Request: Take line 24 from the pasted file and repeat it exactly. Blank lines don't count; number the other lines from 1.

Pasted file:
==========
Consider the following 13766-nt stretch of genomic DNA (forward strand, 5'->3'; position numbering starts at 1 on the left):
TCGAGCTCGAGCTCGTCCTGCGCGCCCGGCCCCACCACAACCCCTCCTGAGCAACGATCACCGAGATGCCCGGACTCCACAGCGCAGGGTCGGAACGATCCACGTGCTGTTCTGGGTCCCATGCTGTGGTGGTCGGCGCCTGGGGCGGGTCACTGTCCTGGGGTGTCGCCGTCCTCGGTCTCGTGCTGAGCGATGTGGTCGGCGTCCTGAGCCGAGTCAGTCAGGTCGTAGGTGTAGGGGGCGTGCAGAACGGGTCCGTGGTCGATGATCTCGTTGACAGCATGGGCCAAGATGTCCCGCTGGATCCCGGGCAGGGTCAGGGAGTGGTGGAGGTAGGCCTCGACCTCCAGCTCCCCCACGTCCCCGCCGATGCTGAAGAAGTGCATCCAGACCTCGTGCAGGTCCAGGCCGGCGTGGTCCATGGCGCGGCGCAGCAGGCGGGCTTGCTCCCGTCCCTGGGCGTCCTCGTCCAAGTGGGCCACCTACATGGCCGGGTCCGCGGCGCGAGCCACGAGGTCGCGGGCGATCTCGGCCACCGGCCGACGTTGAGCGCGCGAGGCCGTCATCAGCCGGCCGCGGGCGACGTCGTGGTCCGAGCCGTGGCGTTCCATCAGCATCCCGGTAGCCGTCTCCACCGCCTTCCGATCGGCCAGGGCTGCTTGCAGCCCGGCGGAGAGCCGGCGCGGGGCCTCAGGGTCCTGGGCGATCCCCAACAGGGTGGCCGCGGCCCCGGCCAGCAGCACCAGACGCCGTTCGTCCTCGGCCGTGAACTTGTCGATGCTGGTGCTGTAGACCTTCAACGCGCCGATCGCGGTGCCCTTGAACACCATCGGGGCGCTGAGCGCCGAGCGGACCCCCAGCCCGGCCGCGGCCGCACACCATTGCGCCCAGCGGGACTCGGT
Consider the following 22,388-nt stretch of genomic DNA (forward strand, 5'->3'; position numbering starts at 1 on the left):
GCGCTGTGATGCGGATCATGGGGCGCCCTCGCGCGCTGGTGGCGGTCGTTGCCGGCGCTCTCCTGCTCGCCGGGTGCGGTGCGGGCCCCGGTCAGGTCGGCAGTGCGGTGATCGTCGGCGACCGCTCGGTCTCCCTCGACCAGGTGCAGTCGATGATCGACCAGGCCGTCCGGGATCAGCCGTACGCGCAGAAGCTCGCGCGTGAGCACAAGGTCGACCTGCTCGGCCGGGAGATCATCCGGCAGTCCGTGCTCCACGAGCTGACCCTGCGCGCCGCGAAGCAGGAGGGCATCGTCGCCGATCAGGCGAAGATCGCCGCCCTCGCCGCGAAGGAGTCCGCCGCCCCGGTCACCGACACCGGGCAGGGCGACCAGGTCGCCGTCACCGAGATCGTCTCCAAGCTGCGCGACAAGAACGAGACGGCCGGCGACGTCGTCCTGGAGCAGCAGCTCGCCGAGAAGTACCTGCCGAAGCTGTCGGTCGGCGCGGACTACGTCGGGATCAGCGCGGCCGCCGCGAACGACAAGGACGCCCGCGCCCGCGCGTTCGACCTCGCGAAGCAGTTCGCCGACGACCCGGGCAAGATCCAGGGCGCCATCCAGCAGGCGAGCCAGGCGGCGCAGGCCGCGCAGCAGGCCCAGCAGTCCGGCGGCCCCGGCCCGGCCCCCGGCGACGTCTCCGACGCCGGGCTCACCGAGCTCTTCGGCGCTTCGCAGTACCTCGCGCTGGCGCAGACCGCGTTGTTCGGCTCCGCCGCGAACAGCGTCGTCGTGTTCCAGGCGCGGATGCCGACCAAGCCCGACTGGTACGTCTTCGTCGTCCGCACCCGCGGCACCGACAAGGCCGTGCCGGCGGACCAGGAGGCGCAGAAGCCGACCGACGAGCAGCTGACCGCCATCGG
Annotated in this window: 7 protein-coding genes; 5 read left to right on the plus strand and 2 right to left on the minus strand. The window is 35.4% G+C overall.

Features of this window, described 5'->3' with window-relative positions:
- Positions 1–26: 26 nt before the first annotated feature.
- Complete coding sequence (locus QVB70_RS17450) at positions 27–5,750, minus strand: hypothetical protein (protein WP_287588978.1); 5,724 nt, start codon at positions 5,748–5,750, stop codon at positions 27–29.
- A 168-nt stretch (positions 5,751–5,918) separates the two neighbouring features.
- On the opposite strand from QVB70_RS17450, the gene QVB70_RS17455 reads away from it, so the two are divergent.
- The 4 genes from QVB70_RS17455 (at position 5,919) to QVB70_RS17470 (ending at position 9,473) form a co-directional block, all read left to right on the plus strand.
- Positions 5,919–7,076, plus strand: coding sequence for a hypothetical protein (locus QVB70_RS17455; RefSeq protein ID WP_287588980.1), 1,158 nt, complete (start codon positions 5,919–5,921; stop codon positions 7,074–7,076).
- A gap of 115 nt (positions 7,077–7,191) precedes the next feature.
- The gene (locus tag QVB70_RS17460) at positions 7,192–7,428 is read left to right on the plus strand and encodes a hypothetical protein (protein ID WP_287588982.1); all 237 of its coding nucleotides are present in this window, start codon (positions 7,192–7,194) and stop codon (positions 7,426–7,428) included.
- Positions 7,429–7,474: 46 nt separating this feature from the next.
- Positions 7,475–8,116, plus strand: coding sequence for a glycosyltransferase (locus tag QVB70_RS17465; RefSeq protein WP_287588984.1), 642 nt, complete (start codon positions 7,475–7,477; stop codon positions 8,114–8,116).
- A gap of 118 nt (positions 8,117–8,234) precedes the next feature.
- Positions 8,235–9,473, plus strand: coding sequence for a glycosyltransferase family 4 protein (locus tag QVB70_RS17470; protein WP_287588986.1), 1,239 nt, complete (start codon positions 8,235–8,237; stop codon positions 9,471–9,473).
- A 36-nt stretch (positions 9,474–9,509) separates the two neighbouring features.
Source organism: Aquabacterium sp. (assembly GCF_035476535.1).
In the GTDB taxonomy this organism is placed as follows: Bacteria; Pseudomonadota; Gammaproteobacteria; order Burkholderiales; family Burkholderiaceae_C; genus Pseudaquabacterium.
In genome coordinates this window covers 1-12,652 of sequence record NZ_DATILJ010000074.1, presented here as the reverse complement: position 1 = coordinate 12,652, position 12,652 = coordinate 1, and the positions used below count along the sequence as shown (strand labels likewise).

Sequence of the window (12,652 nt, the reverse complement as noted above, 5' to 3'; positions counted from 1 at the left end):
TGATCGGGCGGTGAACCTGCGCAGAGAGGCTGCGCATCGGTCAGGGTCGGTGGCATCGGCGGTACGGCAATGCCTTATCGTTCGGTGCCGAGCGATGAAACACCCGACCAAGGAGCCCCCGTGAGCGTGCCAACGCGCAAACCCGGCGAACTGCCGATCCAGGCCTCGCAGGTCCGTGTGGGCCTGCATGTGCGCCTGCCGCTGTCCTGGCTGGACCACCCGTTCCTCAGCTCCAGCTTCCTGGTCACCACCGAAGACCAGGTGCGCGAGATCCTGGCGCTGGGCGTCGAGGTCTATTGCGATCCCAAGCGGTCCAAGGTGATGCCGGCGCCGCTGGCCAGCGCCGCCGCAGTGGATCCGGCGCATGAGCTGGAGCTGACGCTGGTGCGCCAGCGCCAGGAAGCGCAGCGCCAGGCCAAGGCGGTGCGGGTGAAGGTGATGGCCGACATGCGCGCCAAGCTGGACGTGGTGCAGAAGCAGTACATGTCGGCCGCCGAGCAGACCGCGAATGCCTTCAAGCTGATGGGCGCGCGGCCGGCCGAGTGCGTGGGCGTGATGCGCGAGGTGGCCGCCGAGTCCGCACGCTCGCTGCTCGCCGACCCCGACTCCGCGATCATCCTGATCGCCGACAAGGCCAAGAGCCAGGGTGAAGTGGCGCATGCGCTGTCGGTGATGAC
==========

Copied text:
TGATCGGGCGGTGAACCTGCGCAGAGAGGCTGCGCATCGGTCAGGGTCGGTGGCATCGGCGGTACGGCAATGCCTTATCGTTCGGTGCCGAGCGATGAAACACCCGACCAAGGAGCCCCCGTGAGCGTGCCAACGCGCAAACCCGGCGAACTGCCGATCCAGGCCTCGCAGGTCCGTGTGGGCCTGCATGTGCGCCTGCCGCTGTCCTGGCTGGACCACCCGTTCCTCAGCTCCAGCTTCCTGGTCACCACCGAAGACCAGGTGCGCGAGATCCTGGCGCTGGGCGTCGAGGTCTATTGCGATCCCAAGCGGTCCAAGGTGATGCCGGCGCCGCTGGCCAGCGCCGCCGCAGTGGATCCGGCGCATGAGCTGGAGCTGACGCTGGTGCGCCAGCGCCAGGAAGCGCAGCGCCAGGCCAAGGCGGTGCGGGTGAAGGTGATGGCCGACATGCGCGCCAAGCTGGACGTGGTGCAGAAGCAGTACATGTCGGCCGCCGAGCAGACCGCGAATGCCTTCAAGCTGATGGGCGCGCGGCCGGCCGAGTGCGTGGGCGTGATGCGCGAGGTGGCCGCCGAGTCCGCACGCTCGCTGCTCGCCGACCCCGACTCCGCGATCATCCTGATCGCCGACAAGGCCAAGAGCCAGGGTGAAGTGGCGCATGCGCTGTCGGTGATGAC